"It is India that has made efforts, by illegally crossing the border, to change the status quo - not China," Chinese foreign ministry spokesperson Hua Chunyung said in Beijing today. "I want to remind him (the Japanese ambassador) that he should know the facts first."

Tokyo's hint of support for New Delhi, and Beijing's response were not surprising given tensions between China and Japan over their own territorial spat - on the East China Sea.

But while Indian officials said they welcomed every bit of diplomatic support, the comments by the Japanese envoy don't alter the strategic balance at play in Doklam, because Tokyo isn't expected to assist New Delhi under a military scenario there.

In New Delhi, Kumar refused to confirm whether and when Modi would fly to Xiamen for the BRICS summit, scheduled between September 3 and September 5. "I am not in a position to share any information on that at the moment," Kumar said.

Officially, he was merely following a long-established protocol in the foreign ministry, under which the government does not formally announce visits by the Prime Minister and their dates till a few days before the trip.

The announcements are also made in coordination with the country that is hosting the Prime Minister. The foreign office has for the past month worked on logistical arrangements for Modi's prospective visit.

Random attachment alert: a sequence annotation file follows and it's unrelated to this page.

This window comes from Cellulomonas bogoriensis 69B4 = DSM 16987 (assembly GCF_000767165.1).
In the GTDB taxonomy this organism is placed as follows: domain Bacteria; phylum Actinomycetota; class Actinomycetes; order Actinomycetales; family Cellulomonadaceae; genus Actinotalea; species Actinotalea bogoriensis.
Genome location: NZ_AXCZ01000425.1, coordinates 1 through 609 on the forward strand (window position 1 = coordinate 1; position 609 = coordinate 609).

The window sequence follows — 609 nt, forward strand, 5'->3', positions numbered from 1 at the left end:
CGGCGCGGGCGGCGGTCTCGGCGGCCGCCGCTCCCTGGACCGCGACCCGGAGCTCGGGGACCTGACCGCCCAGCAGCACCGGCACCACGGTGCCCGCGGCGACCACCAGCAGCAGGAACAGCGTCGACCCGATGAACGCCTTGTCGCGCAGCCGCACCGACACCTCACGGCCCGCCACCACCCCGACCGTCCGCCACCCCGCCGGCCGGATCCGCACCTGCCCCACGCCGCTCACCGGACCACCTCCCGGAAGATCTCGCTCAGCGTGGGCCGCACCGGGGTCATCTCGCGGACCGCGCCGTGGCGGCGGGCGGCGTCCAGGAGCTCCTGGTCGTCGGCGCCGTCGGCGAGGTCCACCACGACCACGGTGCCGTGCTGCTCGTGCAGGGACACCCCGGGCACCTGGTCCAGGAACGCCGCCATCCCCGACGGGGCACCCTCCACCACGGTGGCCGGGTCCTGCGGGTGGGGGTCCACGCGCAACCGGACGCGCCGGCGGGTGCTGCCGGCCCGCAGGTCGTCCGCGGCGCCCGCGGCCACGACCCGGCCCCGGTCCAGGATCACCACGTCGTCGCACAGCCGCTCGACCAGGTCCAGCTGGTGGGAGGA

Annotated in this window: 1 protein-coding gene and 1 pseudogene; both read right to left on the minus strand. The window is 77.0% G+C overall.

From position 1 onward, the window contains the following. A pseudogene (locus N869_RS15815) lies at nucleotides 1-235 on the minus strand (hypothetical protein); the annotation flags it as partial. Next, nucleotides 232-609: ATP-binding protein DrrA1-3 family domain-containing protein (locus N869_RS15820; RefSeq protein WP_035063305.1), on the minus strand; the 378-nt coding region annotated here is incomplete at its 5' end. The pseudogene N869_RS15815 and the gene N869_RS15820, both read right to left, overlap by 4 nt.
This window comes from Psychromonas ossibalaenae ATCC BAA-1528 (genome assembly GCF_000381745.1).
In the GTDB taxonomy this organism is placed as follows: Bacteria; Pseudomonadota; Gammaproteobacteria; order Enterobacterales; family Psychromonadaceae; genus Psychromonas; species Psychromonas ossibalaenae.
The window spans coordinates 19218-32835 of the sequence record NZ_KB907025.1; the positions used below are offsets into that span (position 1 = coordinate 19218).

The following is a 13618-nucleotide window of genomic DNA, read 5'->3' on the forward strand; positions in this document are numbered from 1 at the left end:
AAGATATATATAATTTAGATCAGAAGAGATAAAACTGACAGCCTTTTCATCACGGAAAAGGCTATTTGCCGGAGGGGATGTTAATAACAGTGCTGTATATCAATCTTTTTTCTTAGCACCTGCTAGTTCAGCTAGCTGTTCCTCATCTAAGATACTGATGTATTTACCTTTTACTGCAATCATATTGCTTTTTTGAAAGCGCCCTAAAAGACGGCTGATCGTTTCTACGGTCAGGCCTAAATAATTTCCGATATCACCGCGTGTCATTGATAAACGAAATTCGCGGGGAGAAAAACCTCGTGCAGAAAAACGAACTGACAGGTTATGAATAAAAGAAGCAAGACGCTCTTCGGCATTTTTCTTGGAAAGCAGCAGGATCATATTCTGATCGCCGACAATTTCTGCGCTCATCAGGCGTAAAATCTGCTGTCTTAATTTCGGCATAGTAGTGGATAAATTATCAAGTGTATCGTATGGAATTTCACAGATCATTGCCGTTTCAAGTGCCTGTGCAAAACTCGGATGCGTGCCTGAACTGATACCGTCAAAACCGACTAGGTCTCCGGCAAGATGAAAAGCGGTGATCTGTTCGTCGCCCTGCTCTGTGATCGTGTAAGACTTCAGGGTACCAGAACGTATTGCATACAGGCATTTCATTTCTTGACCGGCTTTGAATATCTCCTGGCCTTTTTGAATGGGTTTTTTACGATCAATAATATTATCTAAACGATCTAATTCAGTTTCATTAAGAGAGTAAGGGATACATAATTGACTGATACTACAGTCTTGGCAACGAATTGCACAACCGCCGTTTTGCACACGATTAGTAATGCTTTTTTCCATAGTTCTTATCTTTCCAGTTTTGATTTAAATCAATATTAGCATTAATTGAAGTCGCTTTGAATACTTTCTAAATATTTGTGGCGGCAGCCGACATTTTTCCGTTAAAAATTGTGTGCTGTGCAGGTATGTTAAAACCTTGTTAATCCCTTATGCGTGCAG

But other officials indicated India isn't averse to stoking insecurity in the Chinese government over New Delhi's options to pressure Beijing on the Doklam standoff - and that leaving the Prime Minister's travel plans open ended for now helps in that effort.

Stand-offs between India and China along their unsettled border are not infrequent - though their regularity has increased since 2013, when Xi Jinping took over as his country's President.

But the current spat is unprecedented, because Indian troops have crossed into what they argue is Bhutanese territory to stop Chinese soldiers from constructing a road. Never before have Indian soldiers faced off against Chinese counterparts beyond India's borders.

The uniqueness of the current spat is also reflected in the tensions that have now emerged over river water data - a subject that served as a show of confidence and continuity even during other periods of bilateral tension since 2002.

During then Chinese President Hu Jintao's visit to India in November 2006, the two countries also set up an expert panel to exchange the hydrological data.

The panel last met in April 2016, at a time India was accusing China of shielding Pakistan-based terrorists from UN sanctions, blocking its passage into the Nuclear Suppliers' Group and infringing on its sovereignty by building a trade corridor through Pakistan-occupied Kashmir.

Through the flood season - stretching from May 15 to October 15 under the bilateral agreements - last year, China shared the data in keeping with the pacts.

That changed in 2017.